The myth that it’s bad to start and stop
You’ve been there. I know I have.
You look at your schedule and spot a stretch of relative normalcy, a stretch where you could commit to getting leaner or bigger or even just clean up some bad habits.
To really nail it, you hire a coach or invest in a meal service. You even demand your family also gets on board. No more half-measures.
Day 1 arrives and you nail it.
Day 2 and Day 3 as well. Crushing it.
And then, on Day 4, it happens.
Stuff blows up. Your job. Or your back. Or maybe your water heater. It happens.
Social media wisdom says you should buck up and keep going. Find the opportunity in every obstacle or some other tired cliché.
But while most obstacles are really just inconveniences, they still require recalibration. That can require a brief pause.
This is why I never judge anyone who starts and stops the fitness process—especially if they’re new to the game or have never experienced success at it.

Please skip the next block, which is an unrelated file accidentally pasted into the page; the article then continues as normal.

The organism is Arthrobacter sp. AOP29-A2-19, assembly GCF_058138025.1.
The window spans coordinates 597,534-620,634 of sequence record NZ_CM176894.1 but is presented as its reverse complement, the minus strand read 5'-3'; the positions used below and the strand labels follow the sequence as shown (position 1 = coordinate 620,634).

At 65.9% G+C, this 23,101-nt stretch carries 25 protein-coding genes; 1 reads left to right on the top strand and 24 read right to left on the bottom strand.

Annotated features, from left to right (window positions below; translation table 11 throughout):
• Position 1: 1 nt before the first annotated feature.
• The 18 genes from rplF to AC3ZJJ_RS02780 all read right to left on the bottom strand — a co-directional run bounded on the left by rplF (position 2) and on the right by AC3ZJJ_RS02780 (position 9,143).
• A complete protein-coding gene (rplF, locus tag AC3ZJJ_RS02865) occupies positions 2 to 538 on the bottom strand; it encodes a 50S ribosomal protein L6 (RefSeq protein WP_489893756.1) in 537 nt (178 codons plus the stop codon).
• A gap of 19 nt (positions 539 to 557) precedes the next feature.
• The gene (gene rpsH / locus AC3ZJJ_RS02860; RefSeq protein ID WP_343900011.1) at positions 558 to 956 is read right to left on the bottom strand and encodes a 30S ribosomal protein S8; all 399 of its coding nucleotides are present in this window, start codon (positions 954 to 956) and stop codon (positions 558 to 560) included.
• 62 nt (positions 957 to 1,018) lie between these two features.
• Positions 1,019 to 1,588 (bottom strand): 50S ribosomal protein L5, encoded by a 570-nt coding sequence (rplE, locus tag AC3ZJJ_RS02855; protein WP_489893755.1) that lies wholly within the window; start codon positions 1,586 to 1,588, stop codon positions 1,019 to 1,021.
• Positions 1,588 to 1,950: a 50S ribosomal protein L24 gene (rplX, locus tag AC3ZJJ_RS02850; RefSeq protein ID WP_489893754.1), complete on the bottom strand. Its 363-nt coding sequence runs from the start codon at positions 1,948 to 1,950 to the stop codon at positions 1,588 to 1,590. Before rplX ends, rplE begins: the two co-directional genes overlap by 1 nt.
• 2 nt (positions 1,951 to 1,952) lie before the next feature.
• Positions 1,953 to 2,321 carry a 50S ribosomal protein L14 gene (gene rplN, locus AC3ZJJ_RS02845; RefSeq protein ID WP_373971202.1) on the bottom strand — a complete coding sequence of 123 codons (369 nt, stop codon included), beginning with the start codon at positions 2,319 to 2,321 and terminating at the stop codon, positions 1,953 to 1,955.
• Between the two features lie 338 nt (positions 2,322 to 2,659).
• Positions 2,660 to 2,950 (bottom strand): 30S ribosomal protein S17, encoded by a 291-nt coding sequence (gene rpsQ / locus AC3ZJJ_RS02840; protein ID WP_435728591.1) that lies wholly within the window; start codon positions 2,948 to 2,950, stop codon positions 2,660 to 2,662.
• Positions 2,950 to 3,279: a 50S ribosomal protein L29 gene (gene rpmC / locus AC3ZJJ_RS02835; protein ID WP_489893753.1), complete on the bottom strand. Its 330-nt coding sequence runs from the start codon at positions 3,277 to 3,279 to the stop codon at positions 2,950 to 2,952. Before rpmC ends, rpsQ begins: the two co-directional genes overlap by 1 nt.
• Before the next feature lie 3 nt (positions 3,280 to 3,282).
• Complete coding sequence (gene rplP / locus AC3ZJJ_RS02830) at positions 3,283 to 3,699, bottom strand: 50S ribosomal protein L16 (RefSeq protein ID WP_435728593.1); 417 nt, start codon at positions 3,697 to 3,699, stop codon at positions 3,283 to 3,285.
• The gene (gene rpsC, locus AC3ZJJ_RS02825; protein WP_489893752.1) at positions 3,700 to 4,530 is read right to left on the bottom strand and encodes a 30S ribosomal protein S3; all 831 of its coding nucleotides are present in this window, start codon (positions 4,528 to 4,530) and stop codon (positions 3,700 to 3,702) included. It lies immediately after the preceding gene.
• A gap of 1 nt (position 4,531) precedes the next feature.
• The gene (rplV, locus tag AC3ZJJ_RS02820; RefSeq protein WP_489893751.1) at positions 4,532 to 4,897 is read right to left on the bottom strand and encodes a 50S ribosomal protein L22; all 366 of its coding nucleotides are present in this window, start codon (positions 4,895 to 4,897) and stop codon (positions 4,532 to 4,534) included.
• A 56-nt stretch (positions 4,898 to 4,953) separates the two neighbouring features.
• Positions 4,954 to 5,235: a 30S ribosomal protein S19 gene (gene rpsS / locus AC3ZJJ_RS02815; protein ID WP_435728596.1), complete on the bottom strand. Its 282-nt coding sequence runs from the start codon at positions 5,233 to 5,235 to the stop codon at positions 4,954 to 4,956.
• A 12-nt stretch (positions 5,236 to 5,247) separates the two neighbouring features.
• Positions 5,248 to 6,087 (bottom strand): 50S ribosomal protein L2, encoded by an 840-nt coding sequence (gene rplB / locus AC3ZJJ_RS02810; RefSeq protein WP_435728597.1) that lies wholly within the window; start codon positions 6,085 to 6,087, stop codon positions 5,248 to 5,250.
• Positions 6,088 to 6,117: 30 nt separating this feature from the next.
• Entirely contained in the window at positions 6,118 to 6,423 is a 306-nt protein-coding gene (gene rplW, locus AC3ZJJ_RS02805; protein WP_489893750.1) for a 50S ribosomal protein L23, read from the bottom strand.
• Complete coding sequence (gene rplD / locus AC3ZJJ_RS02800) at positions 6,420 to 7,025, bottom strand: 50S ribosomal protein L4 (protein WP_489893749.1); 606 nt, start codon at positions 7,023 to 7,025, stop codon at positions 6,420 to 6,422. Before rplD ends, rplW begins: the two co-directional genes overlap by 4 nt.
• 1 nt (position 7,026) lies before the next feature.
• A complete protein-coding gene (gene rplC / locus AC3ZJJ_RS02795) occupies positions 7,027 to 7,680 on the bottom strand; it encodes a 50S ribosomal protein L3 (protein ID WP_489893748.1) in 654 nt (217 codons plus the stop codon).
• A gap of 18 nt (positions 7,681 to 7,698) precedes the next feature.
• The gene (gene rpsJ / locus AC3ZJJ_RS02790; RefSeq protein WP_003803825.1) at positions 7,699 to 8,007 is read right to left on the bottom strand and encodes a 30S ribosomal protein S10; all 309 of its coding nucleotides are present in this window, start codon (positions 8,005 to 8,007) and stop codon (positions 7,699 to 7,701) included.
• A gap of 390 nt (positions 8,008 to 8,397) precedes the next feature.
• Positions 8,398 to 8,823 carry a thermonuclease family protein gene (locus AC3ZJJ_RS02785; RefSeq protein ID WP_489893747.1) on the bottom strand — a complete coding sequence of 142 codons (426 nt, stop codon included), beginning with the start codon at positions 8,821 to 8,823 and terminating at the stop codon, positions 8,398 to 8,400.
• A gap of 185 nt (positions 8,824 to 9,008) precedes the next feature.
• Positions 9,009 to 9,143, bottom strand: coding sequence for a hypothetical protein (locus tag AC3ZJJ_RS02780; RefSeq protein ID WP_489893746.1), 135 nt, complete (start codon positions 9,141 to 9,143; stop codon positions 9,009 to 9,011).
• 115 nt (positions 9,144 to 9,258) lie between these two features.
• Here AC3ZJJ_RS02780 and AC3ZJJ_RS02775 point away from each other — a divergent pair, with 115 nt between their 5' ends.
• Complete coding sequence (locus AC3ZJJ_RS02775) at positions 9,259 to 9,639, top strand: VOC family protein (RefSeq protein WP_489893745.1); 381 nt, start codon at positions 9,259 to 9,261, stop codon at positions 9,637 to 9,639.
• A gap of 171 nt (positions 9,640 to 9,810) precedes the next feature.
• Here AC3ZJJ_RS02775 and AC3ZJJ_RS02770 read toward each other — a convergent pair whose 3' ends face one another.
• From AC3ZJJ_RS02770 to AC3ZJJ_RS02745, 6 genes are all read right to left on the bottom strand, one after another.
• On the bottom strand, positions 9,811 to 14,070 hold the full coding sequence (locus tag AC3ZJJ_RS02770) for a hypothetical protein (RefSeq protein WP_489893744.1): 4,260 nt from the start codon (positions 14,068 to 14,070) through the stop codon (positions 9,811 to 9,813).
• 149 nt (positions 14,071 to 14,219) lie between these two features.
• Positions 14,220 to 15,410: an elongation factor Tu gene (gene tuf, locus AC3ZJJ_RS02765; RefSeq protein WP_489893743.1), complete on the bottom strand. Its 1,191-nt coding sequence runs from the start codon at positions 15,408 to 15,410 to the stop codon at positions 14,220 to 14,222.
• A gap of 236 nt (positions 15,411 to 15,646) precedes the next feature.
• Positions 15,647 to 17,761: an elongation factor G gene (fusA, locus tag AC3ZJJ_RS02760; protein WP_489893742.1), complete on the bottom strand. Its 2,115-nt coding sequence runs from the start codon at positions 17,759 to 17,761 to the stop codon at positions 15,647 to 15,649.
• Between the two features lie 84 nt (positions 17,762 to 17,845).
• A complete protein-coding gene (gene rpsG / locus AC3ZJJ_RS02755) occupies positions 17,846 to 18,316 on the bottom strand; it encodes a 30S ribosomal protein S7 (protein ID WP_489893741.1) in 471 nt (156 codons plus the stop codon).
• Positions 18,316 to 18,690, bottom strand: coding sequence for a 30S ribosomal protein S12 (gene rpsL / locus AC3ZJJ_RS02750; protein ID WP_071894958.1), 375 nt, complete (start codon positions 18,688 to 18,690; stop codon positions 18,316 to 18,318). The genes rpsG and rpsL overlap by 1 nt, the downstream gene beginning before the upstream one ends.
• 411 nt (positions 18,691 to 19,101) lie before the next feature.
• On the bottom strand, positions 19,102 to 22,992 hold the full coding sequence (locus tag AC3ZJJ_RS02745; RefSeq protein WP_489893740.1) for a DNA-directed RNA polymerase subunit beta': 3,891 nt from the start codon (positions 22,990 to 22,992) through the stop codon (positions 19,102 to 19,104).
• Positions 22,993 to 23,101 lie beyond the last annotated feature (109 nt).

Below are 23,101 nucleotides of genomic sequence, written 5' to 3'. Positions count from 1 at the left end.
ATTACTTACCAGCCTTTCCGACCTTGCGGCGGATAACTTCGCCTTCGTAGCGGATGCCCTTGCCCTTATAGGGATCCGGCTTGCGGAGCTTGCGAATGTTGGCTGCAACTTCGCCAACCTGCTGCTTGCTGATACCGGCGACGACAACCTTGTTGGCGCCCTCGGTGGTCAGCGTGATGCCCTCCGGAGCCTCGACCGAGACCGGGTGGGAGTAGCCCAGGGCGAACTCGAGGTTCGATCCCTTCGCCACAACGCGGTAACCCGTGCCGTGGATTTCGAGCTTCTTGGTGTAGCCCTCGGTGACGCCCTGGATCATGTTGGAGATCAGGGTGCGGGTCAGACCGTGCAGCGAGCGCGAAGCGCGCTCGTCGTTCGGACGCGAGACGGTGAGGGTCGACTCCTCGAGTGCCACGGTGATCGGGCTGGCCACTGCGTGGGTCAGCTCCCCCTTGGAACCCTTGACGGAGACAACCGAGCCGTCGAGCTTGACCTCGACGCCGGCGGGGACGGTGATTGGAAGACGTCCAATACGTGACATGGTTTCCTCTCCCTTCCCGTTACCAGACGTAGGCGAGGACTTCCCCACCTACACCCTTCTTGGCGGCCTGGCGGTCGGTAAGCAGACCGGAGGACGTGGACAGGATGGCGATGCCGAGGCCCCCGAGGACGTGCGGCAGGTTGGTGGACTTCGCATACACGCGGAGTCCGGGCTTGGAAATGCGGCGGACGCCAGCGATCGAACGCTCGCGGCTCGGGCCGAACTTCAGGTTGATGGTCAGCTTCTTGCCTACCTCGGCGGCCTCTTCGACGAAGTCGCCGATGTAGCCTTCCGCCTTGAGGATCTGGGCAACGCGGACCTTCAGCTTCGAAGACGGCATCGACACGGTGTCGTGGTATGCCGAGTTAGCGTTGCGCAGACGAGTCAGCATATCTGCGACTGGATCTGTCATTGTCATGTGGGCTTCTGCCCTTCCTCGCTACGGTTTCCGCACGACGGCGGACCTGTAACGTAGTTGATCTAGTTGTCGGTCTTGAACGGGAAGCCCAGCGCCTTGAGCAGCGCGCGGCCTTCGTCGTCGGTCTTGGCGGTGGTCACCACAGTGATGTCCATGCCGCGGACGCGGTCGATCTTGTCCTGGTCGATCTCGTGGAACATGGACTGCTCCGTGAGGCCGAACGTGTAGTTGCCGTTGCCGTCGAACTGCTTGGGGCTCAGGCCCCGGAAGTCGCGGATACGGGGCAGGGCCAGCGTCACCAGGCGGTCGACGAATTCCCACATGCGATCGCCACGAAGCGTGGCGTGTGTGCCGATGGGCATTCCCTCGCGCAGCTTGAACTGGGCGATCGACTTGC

However, this isn’t ‘Nam, Donny. There are rules.
- You can only stop if you promise to re-start. And by promise I mean mark a HARD date on the calendar when you WILL re-start. No excuses.
- You can not make the same mistake twice. This means during your hiatus you (we) figure out WHY you fell off the rails and how to prevent it from happening again.
- You agree to still do SOMETHING every day even while you recalibrate. Even if it’s just reviewing your original reasons for wanting to get in better shape.
- You agree that when (not if) you do re-start, you may have to do half as much but twice as well. Success is starting small and building slow, not piling on. It might bruise your ego but get over it. Ego is holding you back.
Finally, you don’t think of yourself as a loser or failure. Ever. This is non-negotiable.
A football player who just doesn’t quite have it and gets sent down to the practice roster isn’t a loser—as long he keeps trying to learn and get better.
But a top draft pick with all the tools that mails it in or breaks off his routes is a loser every Sunday, no matter what the score says.